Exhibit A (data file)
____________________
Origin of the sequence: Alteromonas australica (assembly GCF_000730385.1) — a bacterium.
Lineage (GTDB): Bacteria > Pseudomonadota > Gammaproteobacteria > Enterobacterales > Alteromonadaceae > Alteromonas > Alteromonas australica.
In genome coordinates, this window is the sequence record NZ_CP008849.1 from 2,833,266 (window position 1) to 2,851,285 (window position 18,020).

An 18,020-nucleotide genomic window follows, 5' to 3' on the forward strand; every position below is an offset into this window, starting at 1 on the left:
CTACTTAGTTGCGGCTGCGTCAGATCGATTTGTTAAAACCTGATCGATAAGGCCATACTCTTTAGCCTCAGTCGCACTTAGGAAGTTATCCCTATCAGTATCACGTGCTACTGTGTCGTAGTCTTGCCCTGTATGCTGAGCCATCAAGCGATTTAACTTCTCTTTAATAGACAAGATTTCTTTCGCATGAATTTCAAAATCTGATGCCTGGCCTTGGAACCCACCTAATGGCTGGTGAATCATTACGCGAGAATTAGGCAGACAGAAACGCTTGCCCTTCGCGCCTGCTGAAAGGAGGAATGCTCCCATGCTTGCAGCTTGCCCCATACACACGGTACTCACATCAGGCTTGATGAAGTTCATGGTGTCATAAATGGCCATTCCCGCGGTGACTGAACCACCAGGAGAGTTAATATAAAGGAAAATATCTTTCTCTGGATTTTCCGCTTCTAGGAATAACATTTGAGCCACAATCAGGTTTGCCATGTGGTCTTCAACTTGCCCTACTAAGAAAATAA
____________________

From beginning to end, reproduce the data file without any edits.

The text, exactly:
Origin of the sequence: Alteromonas australica (assembly GCF_000730385.1) — a bacterium.
Lineage (GTDB): Bacteria > Pseudomonadota > Gammaproteobacteria > Enterobacterales > Alteromonadaceae > Alteromonas > Alteromonas australica.
In genome coordinates, this window is the sequence record NZ_CP008849.1 from 2,833,266 (window position 1) to 2,851,285 (window position 18,020).

An 18,020-nucleotide genomic window follows, 5' to 3' on the forward strand; every position below is an offset into this window, starting at 1 on the left:
CTACTTAGTTGCGGCTGCGTCAGATCGATTTGTTAAAACCTGATCGATAAGGCCATACTCTTTAGCCTCAGTCGCACTTAGGAAGTTATCCCTATCAGTATCACGTGCTACTGTGTCGTAGTCTTGCCCTGTATGCTGAGCCATCAAGCGATTTAACTTCTCTTTAATAGACAAGATTTCTTTCGCATGAATTTCAAAATCTGATGCCTGGCCTTGGAACCCACCTAATGGCTGGTGAATCATTACGCGAGAATTAGGCAGACAGAAACGCTTGCCCTTCGCGCCTGCTGAAAGGAGGAATGCTCCCATGCTTGCAGCTTGCCCCATACACACGGTACTCACATCAGGCTTGATGAAGTTCATGGTGTCATAAATGGCCATTCCCGCGGTGACTGAACCACCAGGAGAGTTAATATAAAGGAAAATATCTTTCTCTGGATTTTCCGCTTCTAGGAATAACATTTGAGCCACAATCAGGTTTGCCATGTGGTCTTCAACTTGCCCTACTAAGAAAATAA